Note that only the red/orangey color (MUPs) and bold blue lines (protected cycle lanes) count; the rest are just paint on roads.
Neighborhood greenway = tons of speed bumps, nominally cars should depart after a block or two; otherwise ordinary residential road.
Sharrow = just a road.
Non-protected Bike lane = debris-filled shoulder, or worse, parked car door zone.
a credible one at that.
I still enjoy cycling in the area in general, but downtown during rush hour is a meat grinder.
still this solution of theirs isn't really worth the money being sunk into it, there is no reason to not work along side ride sharing services to get people between their destinations and light rail or bus stops
For the route you posted, the 48 does exactly what you want.
I'm really glad that they put those bike racks on the buses though.
In fact it was closed for quite a few years pending EU safety regulations approval.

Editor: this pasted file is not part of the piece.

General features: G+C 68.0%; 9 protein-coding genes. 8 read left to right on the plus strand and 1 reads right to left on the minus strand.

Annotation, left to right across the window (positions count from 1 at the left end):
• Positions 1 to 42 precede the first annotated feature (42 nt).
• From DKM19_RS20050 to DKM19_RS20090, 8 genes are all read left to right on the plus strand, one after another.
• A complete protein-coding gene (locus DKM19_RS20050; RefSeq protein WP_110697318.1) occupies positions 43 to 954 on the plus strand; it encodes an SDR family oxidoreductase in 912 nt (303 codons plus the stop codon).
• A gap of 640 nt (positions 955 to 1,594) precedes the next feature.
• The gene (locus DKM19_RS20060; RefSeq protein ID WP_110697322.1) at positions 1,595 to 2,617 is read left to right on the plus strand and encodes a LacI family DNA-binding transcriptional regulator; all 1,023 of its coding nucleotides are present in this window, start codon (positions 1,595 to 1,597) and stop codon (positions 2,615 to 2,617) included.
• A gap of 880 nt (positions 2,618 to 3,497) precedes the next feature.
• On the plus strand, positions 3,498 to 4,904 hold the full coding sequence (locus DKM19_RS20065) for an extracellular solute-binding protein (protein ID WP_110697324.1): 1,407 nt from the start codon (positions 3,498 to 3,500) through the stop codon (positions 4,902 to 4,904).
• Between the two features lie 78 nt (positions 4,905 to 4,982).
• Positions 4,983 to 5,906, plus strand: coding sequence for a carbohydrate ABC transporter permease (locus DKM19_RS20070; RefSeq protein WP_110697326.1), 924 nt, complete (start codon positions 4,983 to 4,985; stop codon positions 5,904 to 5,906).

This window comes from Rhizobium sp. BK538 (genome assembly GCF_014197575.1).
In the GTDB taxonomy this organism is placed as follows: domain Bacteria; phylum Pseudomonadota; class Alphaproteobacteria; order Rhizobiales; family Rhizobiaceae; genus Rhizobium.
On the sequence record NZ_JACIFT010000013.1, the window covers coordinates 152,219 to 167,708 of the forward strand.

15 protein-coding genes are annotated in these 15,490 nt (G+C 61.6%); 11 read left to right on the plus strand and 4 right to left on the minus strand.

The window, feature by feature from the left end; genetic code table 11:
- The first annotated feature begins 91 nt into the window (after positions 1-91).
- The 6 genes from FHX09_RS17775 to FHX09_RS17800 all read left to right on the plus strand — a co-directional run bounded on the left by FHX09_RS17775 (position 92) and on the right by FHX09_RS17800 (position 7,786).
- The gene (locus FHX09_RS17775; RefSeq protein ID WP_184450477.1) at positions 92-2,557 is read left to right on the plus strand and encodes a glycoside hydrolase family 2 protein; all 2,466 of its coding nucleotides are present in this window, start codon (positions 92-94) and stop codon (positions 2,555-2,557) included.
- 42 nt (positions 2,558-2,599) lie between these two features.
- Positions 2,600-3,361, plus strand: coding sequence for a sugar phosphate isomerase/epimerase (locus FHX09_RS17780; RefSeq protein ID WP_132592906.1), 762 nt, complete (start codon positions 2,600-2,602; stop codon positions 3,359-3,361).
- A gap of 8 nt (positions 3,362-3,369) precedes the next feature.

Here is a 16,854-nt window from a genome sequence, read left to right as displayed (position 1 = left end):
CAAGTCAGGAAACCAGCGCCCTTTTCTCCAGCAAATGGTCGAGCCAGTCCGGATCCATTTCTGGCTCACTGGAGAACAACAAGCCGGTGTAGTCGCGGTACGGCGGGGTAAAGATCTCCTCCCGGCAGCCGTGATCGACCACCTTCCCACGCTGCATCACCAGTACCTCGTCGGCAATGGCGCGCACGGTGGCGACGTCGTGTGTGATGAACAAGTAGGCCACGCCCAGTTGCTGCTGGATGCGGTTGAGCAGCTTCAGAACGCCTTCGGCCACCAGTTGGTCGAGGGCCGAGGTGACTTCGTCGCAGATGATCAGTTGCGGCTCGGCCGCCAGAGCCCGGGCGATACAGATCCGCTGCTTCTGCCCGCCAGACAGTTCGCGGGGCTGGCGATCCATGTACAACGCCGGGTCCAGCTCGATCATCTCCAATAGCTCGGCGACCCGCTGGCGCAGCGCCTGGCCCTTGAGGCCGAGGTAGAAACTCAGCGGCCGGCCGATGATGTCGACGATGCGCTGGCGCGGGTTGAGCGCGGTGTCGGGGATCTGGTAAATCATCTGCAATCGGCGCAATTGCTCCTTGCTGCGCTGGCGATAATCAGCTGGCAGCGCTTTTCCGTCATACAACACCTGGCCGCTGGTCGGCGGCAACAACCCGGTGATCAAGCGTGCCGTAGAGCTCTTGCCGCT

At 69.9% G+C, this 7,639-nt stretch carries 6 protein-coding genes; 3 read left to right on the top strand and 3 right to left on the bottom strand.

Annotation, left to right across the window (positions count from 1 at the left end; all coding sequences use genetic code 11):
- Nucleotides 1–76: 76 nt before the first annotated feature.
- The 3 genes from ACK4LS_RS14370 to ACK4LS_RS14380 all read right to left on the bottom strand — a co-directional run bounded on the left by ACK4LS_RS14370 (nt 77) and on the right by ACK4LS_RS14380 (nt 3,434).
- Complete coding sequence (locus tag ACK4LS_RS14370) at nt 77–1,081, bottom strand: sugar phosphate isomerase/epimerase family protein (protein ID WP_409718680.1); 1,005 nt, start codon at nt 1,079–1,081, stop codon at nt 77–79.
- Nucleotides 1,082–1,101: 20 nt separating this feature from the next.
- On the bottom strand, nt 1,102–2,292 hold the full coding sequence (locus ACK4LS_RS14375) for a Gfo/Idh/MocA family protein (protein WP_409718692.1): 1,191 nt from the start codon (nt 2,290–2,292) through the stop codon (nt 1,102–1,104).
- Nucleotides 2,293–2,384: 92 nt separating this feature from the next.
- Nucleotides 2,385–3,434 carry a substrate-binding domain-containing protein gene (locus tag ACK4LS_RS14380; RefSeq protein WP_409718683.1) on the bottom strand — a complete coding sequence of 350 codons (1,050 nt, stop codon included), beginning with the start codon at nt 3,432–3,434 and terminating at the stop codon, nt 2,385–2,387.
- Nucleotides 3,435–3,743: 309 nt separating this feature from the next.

Isn’t that all literally true of riding a bike too?
I don't think this is very different from a "surface lift" used in ski resorts all over the world including the US?
not a bad idea
So far this has cost Seattle $46 dollars a ride.
Now, it looks like we're just 6 months in, so a simple projection would halve that number to $23 per ride after a year, potentially less if they scale up.
Why not just subsidize Lyft and Uber rides? For these short distances, it'd probably be less than $5.
They are already subsidized, by billions and billions of dollars of venture capital.
When you pay less than $5 to get from one side of your city to the other in the middle of rush hour, that's not covering the entire cost of the trip.